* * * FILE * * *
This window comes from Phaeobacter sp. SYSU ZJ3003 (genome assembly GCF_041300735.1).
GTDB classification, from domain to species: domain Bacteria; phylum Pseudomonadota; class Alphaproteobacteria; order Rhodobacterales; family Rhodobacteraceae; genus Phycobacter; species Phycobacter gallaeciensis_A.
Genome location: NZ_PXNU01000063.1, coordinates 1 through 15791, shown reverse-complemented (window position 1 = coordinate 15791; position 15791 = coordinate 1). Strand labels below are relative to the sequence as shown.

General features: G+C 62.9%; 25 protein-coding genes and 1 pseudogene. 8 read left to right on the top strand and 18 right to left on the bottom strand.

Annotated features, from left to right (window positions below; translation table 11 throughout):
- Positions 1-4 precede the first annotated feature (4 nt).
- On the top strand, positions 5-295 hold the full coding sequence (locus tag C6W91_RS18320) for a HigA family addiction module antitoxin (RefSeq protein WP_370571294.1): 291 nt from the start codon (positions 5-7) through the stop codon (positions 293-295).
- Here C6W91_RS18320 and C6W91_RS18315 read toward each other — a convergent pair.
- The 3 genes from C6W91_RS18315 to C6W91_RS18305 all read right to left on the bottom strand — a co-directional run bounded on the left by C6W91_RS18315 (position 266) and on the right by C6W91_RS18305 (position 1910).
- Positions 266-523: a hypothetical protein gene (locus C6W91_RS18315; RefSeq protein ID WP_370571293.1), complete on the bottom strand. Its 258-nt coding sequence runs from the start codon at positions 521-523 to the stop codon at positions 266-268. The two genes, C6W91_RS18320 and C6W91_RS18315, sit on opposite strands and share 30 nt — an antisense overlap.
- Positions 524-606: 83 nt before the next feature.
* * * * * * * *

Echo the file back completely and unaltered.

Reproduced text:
This window comes from Phaeobacter sp. SYSU ZJ3003 (genome assembly GCF_041300735.1).
GTDB classification, from domain to species: domain Bacteria; phylum Pseudomonadota; class Alphaproteobacteria; order Rhodobacterales; family Rhodobacteraceae; genus Phycobacter; species Phycobacter gallaeciensis_A.
Genome location: NZ_PXNU01000063.1, coordinates 1 through 15791, shown reverse-complemented (window position 1 = coordinate 15791; position 15791 = coordinate 1). Strand labels below are relative to the sequence as shown.

General features: G+C 62.9%; 25 protein-coding genes and 1 pseudogene. 8 read left to right on the top strand and 18 right to left on the bottom strand.

Annotated features, from left to right (window positions below; translation table 11 throughout):
- Positions 1-4 precede the first annotated feature (4 nt).
- On the top strand, positions 5-295 hold the full coding sequence (locus tag C6W91_RS18320) for a HigA family addiction module antitoxin (RefSeq protein WP_370571294.1): 291 nt from the start codon (positions 5-7) through the stop codon (positions 293-295).
- Here C6W91_RS18320 and C6W91_RS18315 read toward each other — a convergent pair.
- The 3 genes from C6W91_RS18315 to C6W91_RS18305 all read right to left on the bottom strand — a co-directional run bounded on the left by C6W91_RS18315 (position 266) and on the right by C6W91_RS18305 (position 1910).
- Positions 266-523: a hypothetical protein gene (locus C6W91_RS18315; RefSeq protein ID WP_370571293.1), complete on the bottom strand. Its 258-nt coding sequence runs from the start codon at positions 521-523 to the stop codon at positions 266-268. The two genes, C6W91_RS18320 and C6W91_RS18315, sit on opposite strands and share 30 nt — an antisense overlap.
- Positions 524-606: 83 nt before the next feature.